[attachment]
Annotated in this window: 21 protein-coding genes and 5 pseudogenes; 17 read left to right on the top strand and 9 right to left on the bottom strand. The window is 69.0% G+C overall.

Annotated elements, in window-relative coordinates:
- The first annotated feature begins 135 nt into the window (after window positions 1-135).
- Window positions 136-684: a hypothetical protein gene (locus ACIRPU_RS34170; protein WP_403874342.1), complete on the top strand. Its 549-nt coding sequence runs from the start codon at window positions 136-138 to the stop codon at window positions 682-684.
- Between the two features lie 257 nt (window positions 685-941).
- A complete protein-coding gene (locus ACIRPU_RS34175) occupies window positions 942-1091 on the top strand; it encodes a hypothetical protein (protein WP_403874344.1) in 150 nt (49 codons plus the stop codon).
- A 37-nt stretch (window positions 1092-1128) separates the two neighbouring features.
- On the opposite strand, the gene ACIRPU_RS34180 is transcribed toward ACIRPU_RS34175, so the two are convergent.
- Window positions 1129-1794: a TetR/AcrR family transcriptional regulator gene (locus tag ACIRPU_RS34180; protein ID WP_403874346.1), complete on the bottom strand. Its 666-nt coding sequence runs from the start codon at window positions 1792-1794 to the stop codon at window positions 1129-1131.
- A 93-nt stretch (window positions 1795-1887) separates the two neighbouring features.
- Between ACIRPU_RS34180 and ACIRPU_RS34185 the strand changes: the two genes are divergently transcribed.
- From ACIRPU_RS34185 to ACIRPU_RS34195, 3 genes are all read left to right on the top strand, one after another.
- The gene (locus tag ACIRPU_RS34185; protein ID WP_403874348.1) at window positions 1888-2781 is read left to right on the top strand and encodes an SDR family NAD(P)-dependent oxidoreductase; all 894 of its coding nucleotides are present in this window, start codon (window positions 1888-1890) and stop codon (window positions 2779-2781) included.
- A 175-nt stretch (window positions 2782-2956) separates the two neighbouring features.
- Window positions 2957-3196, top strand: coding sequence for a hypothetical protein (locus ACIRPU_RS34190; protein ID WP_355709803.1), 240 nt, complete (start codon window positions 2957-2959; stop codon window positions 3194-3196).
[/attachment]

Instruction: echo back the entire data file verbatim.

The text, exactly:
Annotated in this window: 21 protein-coding genes and 5 pseudogenes; 17 read left to right on the top strand and 9 right to left on the bottom strand. The window is 69.0% G+C overall.

Annotated elements, in window-relative coordinates:
- The first annotated feature begins 135 nt into the window (after window positions 1-135).
- Window positions 136-684: a hypothetical protein gene (locus ACIRPU_RS34170; protein WP_403874342.1), complete on the top strand. Its 549-nt coding sequence runs from the start codon at window positions 136-138 to the stop codon at window positions 682-684.
- Between the two features lie 257 nt (window positions 685-941).
- A complete protein-coding gene (locus ACIRPU_RS34175) occupies window positions 942-1091 on the top strand; it encodes a hypothetical protein (protein WP_403874344.1) in 150 nt (49 codons plus the stop codon).
- A 37-nt stretch (window positions 1092-1128) separates the two neighbouring features.
- On the opposite strand, the gene ACIRPU_RS34180 is transcribed toward ACIRPU_RS34175, so the two are convergent.
- Window positions 1129-1794: a TetR/AcrR family transcriptional regulator gene (locus tag ACIRPU_RS34180; protein ID WP_403874346.1), complete on the bottom strand. Its 666-nt coding sequence runs from the start codon at window positions 1792-1794 to the stop codon at window positions 1129-1131.
- A 93-nt stretch (window positions 1795-1887) separates the two neighbouring features.
- Between ACIRPU_RS34180 and ACIRPU_RS34185 the strand changes: the two genes are divergently transcribed.
- From ACIRPU_RS34185 to ACIRPU_RS34195, 3 genes are all read left to right on the top strand, one after another.
- The gene (locus tag ACIRPU_RS34185; protein ID WP_403874348.1) at window positions 1888-2781 is read left to right on the top strand and encodes an SDR family NAD(P)-dependent oxidoreductase; all 894 of its coding nucleotides are present in this window, start codon (window positions 1888-1890) and stop codon (window positions 2779-2781) included.
- A 175-nt stretch (window positions 2782-2956) separates the two neighbouring features.
- Window positions 2957-3196, top strand: coding sequence for a hypothetical protein (locus ACIRPU_RS34190; protein ID WP_355709803.1), 240 nt, complete (start codon window positions 2957-2959; stop codon window positions 3194-3196).